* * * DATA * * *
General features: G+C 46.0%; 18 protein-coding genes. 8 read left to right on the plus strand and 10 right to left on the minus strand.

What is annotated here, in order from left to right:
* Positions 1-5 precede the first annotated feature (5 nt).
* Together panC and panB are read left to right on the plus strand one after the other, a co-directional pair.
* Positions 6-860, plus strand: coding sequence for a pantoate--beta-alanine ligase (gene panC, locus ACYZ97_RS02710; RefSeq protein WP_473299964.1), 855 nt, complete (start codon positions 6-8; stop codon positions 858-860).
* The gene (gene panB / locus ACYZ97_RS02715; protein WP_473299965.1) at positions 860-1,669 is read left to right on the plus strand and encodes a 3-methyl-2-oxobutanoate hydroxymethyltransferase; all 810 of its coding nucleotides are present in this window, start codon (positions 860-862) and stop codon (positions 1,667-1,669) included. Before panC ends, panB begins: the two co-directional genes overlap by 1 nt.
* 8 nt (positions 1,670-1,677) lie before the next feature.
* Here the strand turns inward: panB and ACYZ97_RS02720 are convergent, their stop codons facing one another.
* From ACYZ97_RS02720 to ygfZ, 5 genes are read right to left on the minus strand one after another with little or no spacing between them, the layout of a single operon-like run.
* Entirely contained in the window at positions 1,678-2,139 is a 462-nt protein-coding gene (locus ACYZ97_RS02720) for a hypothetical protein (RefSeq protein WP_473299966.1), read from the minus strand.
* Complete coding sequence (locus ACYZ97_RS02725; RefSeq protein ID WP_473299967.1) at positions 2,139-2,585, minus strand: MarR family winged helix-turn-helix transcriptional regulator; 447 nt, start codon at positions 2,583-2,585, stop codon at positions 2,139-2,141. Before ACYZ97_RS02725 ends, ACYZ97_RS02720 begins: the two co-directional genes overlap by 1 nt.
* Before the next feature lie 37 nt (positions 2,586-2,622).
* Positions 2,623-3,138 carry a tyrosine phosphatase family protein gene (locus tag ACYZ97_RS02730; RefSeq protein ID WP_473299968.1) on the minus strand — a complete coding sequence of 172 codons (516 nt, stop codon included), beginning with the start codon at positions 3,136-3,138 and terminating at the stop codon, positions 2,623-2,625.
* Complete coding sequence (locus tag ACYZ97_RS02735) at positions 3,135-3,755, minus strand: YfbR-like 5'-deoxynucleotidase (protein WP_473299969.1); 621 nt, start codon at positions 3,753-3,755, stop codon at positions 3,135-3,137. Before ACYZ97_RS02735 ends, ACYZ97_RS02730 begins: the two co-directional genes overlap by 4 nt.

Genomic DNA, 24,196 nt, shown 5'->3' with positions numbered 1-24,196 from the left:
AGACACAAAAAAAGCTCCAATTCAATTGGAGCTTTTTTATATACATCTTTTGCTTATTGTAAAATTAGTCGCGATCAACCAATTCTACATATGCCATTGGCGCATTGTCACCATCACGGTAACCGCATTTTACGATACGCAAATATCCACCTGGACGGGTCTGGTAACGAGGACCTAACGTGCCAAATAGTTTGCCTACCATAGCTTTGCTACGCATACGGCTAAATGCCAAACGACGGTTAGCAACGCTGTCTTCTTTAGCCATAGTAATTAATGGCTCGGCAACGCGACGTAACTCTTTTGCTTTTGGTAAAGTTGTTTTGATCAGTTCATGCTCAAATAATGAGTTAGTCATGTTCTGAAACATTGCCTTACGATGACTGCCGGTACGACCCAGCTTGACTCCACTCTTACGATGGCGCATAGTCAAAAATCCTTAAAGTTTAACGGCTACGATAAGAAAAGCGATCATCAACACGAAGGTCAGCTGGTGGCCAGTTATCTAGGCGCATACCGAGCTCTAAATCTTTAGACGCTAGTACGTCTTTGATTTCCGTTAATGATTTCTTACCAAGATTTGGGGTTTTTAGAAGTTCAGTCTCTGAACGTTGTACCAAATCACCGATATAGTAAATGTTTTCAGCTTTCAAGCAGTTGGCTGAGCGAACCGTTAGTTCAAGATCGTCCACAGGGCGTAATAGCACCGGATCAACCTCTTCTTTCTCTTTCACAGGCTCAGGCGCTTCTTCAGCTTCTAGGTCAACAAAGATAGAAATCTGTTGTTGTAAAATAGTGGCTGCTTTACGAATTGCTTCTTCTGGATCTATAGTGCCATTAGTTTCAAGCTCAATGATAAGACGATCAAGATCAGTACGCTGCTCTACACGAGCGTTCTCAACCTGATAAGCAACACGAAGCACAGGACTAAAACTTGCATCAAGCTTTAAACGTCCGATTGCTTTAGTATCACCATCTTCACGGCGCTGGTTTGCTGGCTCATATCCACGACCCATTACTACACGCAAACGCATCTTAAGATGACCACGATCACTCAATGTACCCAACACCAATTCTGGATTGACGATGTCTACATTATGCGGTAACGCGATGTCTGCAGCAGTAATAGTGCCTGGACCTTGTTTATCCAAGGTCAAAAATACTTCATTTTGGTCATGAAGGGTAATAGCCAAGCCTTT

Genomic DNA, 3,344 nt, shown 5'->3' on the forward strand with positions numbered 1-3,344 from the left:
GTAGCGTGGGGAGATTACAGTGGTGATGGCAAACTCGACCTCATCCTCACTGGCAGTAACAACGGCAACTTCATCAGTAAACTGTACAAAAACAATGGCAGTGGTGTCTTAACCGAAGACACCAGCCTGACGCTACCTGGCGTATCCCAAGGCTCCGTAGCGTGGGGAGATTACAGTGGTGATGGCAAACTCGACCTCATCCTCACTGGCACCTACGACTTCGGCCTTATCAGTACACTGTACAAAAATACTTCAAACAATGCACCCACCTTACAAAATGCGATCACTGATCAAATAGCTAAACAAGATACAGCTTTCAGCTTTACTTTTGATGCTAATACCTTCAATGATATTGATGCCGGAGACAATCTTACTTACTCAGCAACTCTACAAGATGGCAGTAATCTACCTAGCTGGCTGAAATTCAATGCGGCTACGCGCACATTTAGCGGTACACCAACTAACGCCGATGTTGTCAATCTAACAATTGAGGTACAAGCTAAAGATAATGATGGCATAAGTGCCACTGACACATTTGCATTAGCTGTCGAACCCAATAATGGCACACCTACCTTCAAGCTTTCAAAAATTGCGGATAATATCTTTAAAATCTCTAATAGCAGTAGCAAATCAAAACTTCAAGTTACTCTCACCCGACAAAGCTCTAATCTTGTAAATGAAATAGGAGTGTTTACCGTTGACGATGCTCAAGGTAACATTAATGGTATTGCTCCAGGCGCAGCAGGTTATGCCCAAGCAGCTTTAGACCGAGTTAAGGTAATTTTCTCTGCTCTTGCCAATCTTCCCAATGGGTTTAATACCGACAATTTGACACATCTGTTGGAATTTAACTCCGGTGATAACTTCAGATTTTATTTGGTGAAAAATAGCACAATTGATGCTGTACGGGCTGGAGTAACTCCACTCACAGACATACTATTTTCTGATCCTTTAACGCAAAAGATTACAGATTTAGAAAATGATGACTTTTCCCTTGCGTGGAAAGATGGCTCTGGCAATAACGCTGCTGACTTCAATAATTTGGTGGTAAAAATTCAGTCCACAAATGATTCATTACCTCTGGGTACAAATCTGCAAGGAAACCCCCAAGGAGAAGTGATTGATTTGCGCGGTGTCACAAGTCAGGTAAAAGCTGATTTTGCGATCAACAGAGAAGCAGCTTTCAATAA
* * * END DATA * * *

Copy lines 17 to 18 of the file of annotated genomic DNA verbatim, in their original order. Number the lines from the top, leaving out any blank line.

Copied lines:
Genomic DNA, 3,344 nt, shown 5'->3' on the forward strand with positions numbered 1-3,344 from the left:
GTAGCGTGGGGAGATTACAGTGGTGATGGCAAACTCGACCTCATCCTCACTGGCAGTAACAACGGCAACTTCATCAGTAAACTGTACAAAAACAATGGCAGTGGTGTCTTAACCGAAGACACCAGCCTGACGCTACCTGGCGTATCCCAAGGCTCCGTAGCGTGGGGAGATTACAGTGGTGATGGCAAACTCGACCTCATCCTCACTGGCACCTACGACTTCGGCCTTATCAGTACACTGTACAAAAATACTTCAAACAATGCACCCACCTTACAAAATGCGATCACTGATCAAATAGCTAAACAAGATACAGCTTTCAGCTTTACTTTTGATGCTAATACCTTCAATGATATTGATGCCGGAGACAATCTTACTTACTCAGCAACTCTACAAGATGGCAGTAATCTACCTAGCTGGCTGAAATTCAATGCGGCTACGCGCACATTTAGCGGTACACCAACTAACGCCGATGTTGTCAATCTAACAATTGAGGTACAAGCTAAAGATAATGATGGCATAAGTGCCACTGACACATTTGCATTAGCTGTCGAACCCAATAATGGCACACCTACCTTCAAGCTTTCAAAAATTGCGGATAATATCTTTAAAATCTCTAATAGCAGTAGCAAATCAAAACTTCAAGTTACTCTCACCCGACAAAGCTCTAATCTTGTAAATGAAATAGGAGTGTTTACCGTTGACGATGCTCAAGGTAACATTAATGGTATTGCTCCAGGCGCAGCAGGTTATGCCCAAGCAGCTTTAGACCGAGTTAAGGTAATTTTCTCTGCTCTTGCCAATCTTCCCAATGGGTTTAATACCGACAATTTGACACATCTGTTGGAATTTAACTCCGGTGATAACTTCAGATTTTATTTGGTGAAAAATAGCACAATTGATGCTGTACGGGCTGGAGTAACTCCACTCACAGACATACTATTTTCTGATCCTTTAACGCAAAAGATTACAGATTTAGAAAATGATGACTTTTCCCTTGCGTGGAAAGATGGCTCTGGCAATAACGCTGCTGACTTCAATAATTTGGTGGTAAAAATTCAGTCCACAAATGATTCATTACCTCTGGGTACAAATCTGCAAGGAAACCCCCAAGGAGAAGTGATTGATTTGCGCGGTGTCACAAGTCAGGTAAAAGCTGATTTTGCGATCAACAGAGAAGCAGCTTTCAATAA